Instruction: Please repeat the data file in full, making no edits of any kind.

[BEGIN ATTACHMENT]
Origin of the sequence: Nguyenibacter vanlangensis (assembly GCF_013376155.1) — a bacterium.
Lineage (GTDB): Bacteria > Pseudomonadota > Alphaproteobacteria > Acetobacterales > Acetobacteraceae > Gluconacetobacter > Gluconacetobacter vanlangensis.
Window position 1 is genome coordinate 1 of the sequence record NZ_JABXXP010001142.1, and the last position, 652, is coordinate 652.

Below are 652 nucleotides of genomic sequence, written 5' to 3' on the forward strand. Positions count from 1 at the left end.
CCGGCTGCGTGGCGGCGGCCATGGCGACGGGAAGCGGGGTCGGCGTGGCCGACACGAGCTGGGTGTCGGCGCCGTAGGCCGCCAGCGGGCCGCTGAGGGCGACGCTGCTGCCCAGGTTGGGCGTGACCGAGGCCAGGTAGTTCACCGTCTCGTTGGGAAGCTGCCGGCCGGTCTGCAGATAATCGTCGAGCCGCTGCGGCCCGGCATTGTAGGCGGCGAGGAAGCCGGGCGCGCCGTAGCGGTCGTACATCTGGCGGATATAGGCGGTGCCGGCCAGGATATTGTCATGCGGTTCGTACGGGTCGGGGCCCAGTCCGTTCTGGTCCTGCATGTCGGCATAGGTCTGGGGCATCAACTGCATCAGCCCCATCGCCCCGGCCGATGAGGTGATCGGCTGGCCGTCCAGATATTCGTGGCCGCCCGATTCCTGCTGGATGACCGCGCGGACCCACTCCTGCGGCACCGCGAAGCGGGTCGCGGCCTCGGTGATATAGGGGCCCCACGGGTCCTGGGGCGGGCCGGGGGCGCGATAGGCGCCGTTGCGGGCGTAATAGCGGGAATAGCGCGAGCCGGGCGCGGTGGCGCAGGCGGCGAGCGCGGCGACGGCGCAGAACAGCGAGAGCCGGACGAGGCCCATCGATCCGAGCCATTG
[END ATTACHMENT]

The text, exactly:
Origin of the sequence: Nguyenibacter vanlangensis (assembly GCF_013376155.1) — a bacterium.
Lineage (GTDB): Bacteria > Pseudomonadota > Alphaproteobacteria > Acetobacterales > Acetobacteraceae > Gluconacetobacter > Gluconacetobacter vanlangensis.
Window position 1 is genome coordinate 1 of the sequence record NZ_JABXXP010001142.1, and the last position, 652, is coordinate 652.

Below are 652 nucleotides of genomic sequence, written 5' to 3' on the forward strand. Positions count from 1 at the left end.
CCGGCTGCGTGGCGGCGGCCATGGCGACGGGAAGCGGGGTCGGCGTGGCCGACACGAGCTGGGTGTCGGCGCCGTAGGCCGCCAGCGGGCCGCTGAGGGCGACGCTGCTGCCCAGGTTGGGCGTGACCGAGGCCAGGTAGTTCACCGTCTCGTTGGGAAGCTGCCGGCCGGTCTGCAGATAATCGTCGAGCCGCTGCGGCCCGGCATTGTAGGCGGCGAGGAAGCCGGGCGCGCCGTAGCGGTCGTACATCTGGCGGATATAGGCGGTGCCGGCCAGGATATTGTCATGCGGTTCGTACGGGTCGGGGCCCAGTCCGTTCTGGTCCTGCATGTCGGCATAGGTCTGGGGCATCAACTGCATCAGCCCCATCGCCCCGGCCGATGAGGTGATCGGCTGGCCGTCCAGATATTCGTGGCCGCCCGATTCCTGCTGGATGACCGCGCGGACCCACTCCTGCGGCACCGCGAAGCGGGTCGCGGCCTCGGTGATATAGGGGCCCCACGGGTCCTGGGGCGGGCCGGGGGCGCGATAGGCGCCGTTGCGGGCGTAATAGCGGGAATAGCGCGAGCCGGGCGCGGTGGCGCAGGCGGCGAGCGCGGCGACGGCGCAGAACAGCGAGAGCCGGACGAGGCCCATCGATCCGAGCCATTG